Absolutely I break out laughing in the booth! I’m not often cast in “humor-genre” books, but I get a lot of snarky characters and naturally there are moments where you just can’t help yourself. The most difficult voices to capture are those like Mussolini, above – people who really existed, so you want to give a flavor of their natural cadence for the listener, without doing an imitation. That kind of thing just takes a lot of time to prepare, and then of course you’re switching out of the voice for lines like “… he said, crossing the room.” Accents can really make the job easier, because automatically I have the beginning of a vocal identity for the character, and I can use that as a springboard for the reading.
4) Do you have a favorite audiobook and/or character you have voiced? Do you have a favorite audiobook that was narrated by someone else? Do tell, we love recommendations.
Oh, so many favorites. The first audiobook I was a part of where I realized “Wait, this is something special…” was Adele Griffin’s ‘The Unfinished Life of Addison Stone.’ I think there were almost 30 narrators on the project, and my parts amounted to less than a half hour, but the character I played (the protagonist’s lover) was so beautifully drawn, I had a very hard time letting the project go. Some of my other favorites recently: ‘Fever’ by Deon Meyer, ‘The Girl in Green’ by Derek B. Miller, ‘Syncing Forward’ by W. Lawrence, and especially Bill Schweigart’s Fatal Folklore series (starting with ‘The Beast of Barcroft’).
As for other audiobooks, I tend to follow narrators more than authors for my listening. One of my favorites is Scott Brick, who incidentally lives 5 minutes from me in LA! I’ll listen to anything he’s narrated. I’m also a terrific fan of George Guidall, Katherine Kellgren, and Julia Whelan. Julia, actually, was one of my college mates who got me involved in the business.
5) Have you ever been recognized by your voice where someone is like “hey, you were the voice of my audiobook?” or some variation of that statement?
Haha nope not yet. The most I’ve gotten is, “Wow, you have a wonderful voice!” That was more or less the pickup line my fiancee used on me. So that turned out well :-).
6) What is something you can share with us about the recording process that the general public doesn’t know?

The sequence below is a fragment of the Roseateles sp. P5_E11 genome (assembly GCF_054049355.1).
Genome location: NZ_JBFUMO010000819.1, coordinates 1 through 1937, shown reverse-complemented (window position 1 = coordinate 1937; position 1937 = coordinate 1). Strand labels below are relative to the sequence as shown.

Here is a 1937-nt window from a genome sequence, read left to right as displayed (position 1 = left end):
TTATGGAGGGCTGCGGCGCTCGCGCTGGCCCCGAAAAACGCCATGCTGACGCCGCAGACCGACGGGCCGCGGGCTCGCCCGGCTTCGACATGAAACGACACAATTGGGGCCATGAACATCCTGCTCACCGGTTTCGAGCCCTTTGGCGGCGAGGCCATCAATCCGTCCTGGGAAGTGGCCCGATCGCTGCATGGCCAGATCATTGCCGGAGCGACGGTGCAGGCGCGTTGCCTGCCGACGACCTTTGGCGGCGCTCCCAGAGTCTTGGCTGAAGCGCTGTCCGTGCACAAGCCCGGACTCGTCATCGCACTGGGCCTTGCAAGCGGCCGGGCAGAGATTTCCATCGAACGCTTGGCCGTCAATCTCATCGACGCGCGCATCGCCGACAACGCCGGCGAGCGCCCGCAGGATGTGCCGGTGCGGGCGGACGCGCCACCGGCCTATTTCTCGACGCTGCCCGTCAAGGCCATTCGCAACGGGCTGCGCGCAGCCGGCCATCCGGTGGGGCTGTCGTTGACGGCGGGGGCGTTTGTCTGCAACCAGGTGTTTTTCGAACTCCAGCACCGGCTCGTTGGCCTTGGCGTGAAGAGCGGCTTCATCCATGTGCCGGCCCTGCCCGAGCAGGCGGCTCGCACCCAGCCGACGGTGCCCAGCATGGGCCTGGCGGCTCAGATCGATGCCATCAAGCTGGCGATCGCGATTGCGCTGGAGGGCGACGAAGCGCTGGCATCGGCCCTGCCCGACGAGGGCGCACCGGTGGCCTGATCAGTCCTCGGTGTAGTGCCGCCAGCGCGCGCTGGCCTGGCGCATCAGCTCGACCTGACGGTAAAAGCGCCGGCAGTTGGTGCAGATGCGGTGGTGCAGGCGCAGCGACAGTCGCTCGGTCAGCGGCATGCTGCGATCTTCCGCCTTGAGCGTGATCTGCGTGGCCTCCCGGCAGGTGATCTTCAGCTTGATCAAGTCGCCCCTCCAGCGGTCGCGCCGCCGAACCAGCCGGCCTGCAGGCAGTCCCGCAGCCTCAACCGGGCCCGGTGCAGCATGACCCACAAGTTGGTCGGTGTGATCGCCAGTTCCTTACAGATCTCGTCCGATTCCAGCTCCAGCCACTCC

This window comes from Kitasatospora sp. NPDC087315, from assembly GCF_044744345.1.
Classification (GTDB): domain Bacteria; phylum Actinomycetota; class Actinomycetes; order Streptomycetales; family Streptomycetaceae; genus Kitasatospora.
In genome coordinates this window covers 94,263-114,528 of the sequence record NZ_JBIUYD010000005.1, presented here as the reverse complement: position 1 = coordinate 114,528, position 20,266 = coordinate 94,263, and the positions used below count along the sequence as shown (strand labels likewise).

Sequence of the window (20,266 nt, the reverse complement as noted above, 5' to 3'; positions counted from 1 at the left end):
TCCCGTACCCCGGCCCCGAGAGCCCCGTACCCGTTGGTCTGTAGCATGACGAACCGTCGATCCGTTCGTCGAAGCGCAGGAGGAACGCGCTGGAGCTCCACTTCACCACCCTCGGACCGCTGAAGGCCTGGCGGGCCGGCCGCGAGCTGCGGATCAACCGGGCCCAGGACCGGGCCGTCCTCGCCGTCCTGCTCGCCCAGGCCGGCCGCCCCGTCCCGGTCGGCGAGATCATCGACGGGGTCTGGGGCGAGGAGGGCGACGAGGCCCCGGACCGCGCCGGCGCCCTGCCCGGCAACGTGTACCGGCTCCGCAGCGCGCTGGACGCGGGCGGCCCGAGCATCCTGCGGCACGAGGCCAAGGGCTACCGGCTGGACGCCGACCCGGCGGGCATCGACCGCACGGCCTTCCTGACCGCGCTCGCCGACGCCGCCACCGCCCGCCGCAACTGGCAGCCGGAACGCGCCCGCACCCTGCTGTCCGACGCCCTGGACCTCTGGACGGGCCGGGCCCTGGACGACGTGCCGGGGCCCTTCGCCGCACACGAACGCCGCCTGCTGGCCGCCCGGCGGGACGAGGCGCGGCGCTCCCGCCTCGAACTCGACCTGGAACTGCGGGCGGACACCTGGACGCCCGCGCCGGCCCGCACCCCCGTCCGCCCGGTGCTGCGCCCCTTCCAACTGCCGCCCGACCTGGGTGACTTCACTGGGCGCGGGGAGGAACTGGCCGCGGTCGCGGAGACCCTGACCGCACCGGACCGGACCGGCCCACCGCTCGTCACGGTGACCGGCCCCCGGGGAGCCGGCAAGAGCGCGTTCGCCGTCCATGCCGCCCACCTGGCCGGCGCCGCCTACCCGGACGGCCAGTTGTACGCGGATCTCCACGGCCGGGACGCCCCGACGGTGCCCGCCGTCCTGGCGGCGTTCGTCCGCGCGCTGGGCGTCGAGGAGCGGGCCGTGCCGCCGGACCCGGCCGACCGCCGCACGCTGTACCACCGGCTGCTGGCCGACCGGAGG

The thing that most amazes people when I talk about this work is just the amount of time and energy it takes. Most people seem to think we just sit in a chair and, you know, read a book, then go home. That’s like saying Meryl Streep just, you know, shows up in a fancy outfit and says some stuff in front of a camera, then her day is done.
It takes a lot of time to prepare to narrate a book, a team of people to produce that audiobook, and then the production itself is a full acting performance. There’s a very subtle technique involved in reading for hours and hours and hours in a small room with a mic, and it took me years to begin to understand it. I’m still learning about it. It’s a wonderful, immersive process, and we have a very warm community of people who do it for a living, but if you’re not careful you won’t see the sun for weeks :-).
Thank you, Will for taking the time to let us in on your narrating process as well as update us on your career happenings! We wish you much success and will certainly check out your other audiobooks.
Will Damron studied theater at Middlebury College, and upon moving to LA to pursue acting, discovered some of his college mates had found success narrating books. With their help, he got started in the business reading thrillers, YA fiction, and romance. Five years down the road, he has now narrated well over 200 audiobooks across all genres. His best-selling works include Beneath a Scarlet Sky (a #1 Bestseller on Audible), American Kingpin (Audible’s Best True Crime Audiobook of 2017), Seveneves, Salt to the Sea (Audie Award-Winner for best YA Audiobook 2017), and Fates and Furies. Last year he published his own debut novel, The Tercentennial Baron, a fantasy-adventure for younger readers set in Scotland, which received glowing reviews on AudiobookReviewer.com and in AudioFile Magazine. The sequel is in the works now!
Follow Will on Social Media: www.willdamron.com/